This entire series of blog posts is indebted to Rob Bell, although I didn’t realize to what extent until today. I was thinking about a post on our calling to create (which will be coming in the next week) and remembered a quote, from a sermon a few years back, that has been etched in my heart ever since. After searching, for quite some time, I thought I had found it. I listened to the sermon series, a teaching about the Earth’s renewal, and found out my quote was nowhere to be found. It wasn’t wasted time though. I found something else. I found the enthusiastic and hopeful look at the coming Earth 2.0 that I have been writing about. I found my inspiration for this series.
Rob’s views, on what the new Earth may have in store and what our roles will be there, are breathtaking. But believe me, you can’t pin this excitement down to just one sermon, because his vision is scattered throughout them all. I wanted to attribute my desire to write about this topic to Rob, since after listening today I realized just how deeply embedded his hope in the new creation is set in my heart. So, it was a different quote, one I heard today, that stirred me to write this post. The quote was this …
“The new Earth is God’s way of saying, it’s still good!”
This place we live in was good when God created it in Genesis, it is still good today, and it will be good when God comes to renew it. What God has created for us here is priceless, timeless, and everywhere we turn. I think we lose site of this fact, because taking it for granted is just too easy. I imagine that God’s creation will be an eternal place of enjoyment for us in the renewed Earth, and so as the theme of the series goes … that means it is worthy of our attention now.
What does God say about His ability to create? What reaction does it arouse in Him? There is no better place to look for this answer than in Job 38 … “And the LORD speaks … “
It is in this chapter we get to glimpse, in amazement, into God’s description of His own creation. Well, His description, along with a reminder of our finite ability to grasp it. There is no way to summarize this chapter without losing it’s surprising and sometimes sarcastic tone … but some of my favorite parts are those reminders, posed as questions, of just how endless creation is and just how unaware of it we are.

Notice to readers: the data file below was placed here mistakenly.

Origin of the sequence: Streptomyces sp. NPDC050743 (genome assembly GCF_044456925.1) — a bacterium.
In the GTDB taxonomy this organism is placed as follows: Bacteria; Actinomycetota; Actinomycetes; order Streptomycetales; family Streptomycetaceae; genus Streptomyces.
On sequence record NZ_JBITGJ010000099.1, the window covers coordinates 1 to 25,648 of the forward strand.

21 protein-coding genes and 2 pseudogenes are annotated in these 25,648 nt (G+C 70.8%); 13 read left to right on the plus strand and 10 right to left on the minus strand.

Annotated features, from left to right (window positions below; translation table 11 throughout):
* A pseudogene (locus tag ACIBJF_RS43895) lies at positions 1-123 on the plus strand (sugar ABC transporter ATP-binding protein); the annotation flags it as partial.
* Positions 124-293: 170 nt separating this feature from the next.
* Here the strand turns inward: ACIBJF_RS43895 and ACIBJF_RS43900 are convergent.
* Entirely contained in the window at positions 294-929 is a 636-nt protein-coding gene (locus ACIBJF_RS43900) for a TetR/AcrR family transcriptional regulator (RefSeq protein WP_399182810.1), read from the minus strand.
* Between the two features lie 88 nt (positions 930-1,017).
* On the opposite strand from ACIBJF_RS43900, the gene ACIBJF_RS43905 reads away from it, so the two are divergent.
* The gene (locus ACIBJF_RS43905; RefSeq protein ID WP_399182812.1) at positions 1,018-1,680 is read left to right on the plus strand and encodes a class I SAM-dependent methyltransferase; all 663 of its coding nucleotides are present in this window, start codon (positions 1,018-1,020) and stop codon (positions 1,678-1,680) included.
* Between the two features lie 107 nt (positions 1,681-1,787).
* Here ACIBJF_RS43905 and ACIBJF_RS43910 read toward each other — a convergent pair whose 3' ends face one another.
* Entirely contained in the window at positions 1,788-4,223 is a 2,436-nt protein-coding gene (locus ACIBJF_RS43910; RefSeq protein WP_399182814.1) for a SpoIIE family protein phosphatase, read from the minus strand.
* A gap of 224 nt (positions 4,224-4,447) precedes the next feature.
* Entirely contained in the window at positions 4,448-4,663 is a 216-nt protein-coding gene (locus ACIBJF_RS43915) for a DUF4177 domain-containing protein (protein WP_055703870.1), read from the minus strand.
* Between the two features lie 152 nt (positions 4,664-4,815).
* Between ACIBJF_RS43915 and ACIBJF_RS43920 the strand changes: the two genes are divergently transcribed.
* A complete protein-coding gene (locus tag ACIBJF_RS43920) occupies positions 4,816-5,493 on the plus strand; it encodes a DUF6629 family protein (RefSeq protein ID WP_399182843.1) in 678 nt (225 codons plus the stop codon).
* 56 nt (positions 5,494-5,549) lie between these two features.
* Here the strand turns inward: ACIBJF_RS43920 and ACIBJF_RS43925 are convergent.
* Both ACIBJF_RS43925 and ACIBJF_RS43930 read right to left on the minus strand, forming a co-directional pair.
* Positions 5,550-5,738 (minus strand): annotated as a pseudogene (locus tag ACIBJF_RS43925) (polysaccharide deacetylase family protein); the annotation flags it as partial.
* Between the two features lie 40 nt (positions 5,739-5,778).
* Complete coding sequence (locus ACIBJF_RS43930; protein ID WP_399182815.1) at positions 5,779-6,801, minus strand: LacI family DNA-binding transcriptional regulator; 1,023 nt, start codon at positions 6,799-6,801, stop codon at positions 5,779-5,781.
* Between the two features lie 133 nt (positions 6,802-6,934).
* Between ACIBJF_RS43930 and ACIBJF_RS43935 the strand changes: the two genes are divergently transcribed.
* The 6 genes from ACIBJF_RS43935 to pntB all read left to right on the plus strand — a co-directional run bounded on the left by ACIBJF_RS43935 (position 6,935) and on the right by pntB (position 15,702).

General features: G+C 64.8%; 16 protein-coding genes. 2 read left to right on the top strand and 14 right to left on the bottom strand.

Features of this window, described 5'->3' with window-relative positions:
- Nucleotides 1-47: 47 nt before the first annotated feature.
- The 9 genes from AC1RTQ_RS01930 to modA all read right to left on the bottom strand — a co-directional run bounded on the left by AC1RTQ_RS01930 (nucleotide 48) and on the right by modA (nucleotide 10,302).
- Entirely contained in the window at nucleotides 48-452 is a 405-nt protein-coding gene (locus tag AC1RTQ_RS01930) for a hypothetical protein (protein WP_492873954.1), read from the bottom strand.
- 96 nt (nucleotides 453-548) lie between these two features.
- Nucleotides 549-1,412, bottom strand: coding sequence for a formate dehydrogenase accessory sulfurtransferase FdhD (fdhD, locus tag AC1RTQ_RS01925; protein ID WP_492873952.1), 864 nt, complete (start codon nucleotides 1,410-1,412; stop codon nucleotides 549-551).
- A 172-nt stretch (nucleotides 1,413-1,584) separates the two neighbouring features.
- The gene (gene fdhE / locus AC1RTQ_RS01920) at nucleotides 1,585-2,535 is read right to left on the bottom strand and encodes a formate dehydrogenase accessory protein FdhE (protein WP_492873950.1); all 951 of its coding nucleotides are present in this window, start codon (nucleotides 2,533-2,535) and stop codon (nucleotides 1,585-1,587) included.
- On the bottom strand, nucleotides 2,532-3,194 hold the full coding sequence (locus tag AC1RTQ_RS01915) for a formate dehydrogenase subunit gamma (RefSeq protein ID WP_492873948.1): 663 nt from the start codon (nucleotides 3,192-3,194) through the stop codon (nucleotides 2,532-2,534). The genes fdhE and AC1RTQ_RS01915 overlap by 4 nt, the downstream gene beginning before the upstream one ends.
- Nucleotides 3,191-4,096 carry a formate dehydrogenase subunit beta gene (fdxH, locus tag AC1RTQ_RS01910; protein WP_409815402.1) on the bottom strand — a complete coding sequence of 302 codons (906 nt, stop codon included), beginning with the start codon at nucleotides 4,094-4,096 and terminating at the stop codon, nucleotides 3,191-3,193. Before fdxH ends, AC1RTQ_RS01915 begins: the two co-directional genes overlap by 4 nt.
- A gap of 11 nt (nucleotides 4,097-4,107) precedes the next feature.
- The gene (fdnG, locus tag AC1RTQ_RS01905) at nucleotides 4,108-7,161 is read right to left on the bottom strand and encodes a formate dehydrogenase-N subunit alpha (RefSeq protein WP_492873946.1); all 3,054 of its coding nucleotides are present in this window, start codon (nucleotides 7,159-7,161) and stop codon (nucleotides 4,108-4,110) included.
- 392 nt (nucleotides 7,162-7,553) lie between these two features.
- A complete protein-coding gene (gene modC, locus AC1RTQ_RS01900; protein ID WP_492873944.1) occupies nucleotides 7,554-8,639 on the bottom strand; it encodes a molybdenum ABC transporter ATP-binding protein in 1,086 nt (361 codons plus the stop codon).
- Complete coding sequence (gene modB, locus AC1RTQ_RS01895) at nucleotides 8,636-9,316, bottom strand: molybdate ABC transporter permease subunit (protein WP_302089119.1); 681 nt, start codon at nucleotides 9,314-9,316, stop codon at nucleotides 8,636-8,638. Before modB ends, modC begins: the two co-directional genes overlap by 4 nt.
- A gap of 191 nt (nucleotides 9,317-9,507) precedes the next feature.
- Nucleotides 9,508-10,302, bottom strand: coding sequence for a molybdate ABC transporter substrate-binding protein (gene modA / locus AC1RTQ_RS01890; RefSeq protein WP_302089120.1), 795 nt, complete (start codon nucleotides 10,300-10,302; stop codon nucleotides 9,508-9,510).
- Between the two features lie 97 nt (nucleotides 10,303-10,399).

The dumb ostrich who can run like the best of them, the mountain goats giving birth, the moving of the constellations, the depths of the ocean, the ends of the universe, the placement of the lightening and the winds, the power of the horse, and the protection over the lions. It goes on for pages.
When I read these words I think I can take away from them three ideas: 1) God’s creation was good then and it is now, 2) If the Creator takes pleasure in creation, so should we and 3) Creation deserves our respect, our attention, and our care.
God uses colorful words to describe His creation, to remind us of details we so often miss, and to instill confidence that He takes joy in this creation … that it is still good! The renewed Earth will be brighter, will be more colorful, and will be erased of the death that taints it now – but it will still be God’s good creation. If we want to start living today, in order to prepare for renewal, we must take time to appreciate His creation. We must take care of the Earth, because He has entrusted it to us. We will not go live somewhere else … we will be here, forever. It is our job to treat the world, the people in it, and all of creation as though we are seeing it through God’s eyes … as if it is still good!